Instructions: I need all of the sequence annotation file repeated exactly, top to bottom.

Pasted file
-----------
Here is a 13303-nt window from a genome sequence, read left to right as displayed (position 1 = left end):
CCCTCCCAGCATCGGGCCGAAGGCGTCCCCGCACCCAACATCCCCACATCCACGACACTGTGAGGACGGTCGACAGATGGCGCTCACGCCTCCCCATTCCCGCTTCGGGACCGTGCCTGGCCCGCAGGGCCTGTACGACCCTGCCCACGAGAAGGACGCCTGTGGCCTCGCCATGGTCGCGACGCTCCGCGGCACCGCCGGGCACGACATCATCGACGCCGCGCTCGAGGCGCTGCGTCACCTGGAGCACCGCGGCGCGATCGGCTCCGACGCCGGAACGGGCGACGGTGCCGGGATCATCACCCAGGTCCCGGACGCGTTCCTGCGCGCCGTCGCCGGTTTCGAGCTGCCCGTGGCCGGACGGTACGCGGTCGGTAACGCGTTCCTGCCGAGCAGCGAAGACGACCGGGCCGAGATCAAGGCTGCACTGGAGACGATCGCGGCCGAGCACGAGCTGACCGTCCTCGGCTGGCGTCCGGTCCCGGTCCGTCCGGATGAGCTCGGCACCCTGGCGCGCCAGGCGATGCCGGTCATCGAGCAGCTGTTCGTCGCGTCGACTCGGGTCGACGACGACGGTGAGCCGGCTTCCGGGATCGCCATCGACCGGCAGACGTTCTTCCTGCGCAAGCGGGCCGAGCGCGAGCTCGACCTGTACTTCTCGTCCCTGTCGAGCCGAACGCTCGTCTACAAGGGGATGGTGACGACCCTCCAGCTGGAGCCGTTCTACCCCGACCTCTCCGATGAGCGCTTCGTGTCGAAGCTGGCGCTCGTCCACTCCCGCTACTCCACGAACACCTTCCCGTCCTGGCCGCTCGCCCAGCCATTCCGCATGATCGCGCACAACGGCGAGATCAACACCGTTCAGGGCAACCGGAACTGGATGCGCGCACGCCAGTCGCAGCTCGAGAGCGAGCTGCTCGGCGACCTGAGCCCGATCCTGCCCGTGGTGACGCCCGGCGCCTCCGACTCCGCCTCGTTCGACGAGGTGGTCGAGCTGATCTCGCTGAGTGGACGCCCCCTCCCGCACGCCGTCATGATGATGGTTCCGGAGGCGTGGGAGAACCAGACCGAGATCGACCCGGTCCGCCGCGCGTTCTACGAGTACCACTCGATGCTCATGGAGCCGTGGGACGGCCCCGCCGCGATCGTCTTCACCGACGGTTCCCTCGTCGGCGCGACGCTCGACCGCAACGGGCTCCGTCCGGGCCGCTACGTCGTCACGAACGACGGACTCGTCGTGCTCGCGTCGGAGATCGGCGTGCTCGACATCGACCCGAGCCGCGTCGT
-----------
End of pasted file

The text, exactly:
Here is a 13303-nt window from a genome sequence, read left to right as displayed (position 1 = left end):
CCCTCCCAGCATCGGGCCGAAGGCGTCCCCGCACCCAACATCCCCACATCCACGACACTGTGAGGACGGTCGACAGATGGCGCTCACGCCTCCCCATTCCCGCTTCGGGACCGTGCCTGGCCCGCAGGGCCTGTACGACCCTGCCCACGAGAAGGACGCCTGTGGCCTCGCCATGGTCGCGACGCTCCGCGGCACCGCCGGGCACGACATCATCGACGCCGCGCTCGAGGCGCTGCGTCACCTGGAGCACCGCGGCGCGATCGGCTCCGACGCCGGAACGGGCGACGGTGCCGGGATCATCACCCAGGTCCCGGACGCGTTCCTGCGCGCCGTCGCCGGTTTCGAGCTGCCCGTGGCCGGACGGTACGCGGTCGGTAACGCGTTCCTGCCGAGCAGCGAAGACGACCGGGCCGAGATCAAGGCTGCACTGGAGACGATCGCGGCCGAGCACGAGCTGACCGTCCTCGGCTGGCGTCCGGTCCCGGTCCGTCCGGATGAGCTCGGCACCCTGGCGCGCCAGGCGATGCCGGTCATCGAGCAGCTGTTCGTCGCGTCGACTCGGGTCGACGACGACGGTGAGCCGGCTTCCGGGATCGCCATCGACCGGCAGACGTTCTTCCTGCGCAAGCGGGCCGAGCGCGAGCTCGACCTGTACTTCTCGTCCCTGTCGAGCCGAACGCTCGTCTACAAGGGGATGGTGACGACCCTCCAGCTGGAGCCGTTCTACCCCGACCTCTCCGATGAGCGCTTCGTGTCGAAGCTGGCGCTCGTCCACTCCCGCTACTCCACGAACACCTTCCCGTCCTGGCCGCTCGCCCAGCCATTCCGCATGATCGCGCACAACGGCGAGATCAACACCGTTCAGGGCAACCGGAACTGGATGCGCGCACGCCAGTCGCAGCTCGAGAGCGAGCTGCTCGGCGACCTGAGCCCGATCCTGCCCGTGGTGACGCCCGGCGCCTCCGACTCCGCCTCGTTCGACGAGGTGGTCGAGCTGATCTCGCTGAGTGGACGCCCCCTCCCGCACGCCGTCATGATGATGGTTCCGGAGGCGTGGGAGAACCAGACCGAGATCGACCCGGTCCGCCGCGCGTTCTACGAGTACCACTCGATGCTCATGGAGCCGTGGGACGGCCCCGCCGCGATCGTCTTCACCGACGGTTCCCTCGTCGGCGCGACGCTCGACCGCAACGGGCTCCGTCCGGGCCGCTACGTCGTCACGAACGACGGACTCGTCGTGCTCGCGTCGGAGATCGGCGTGCTCGACATCGACCCGAGCCGCGTCGT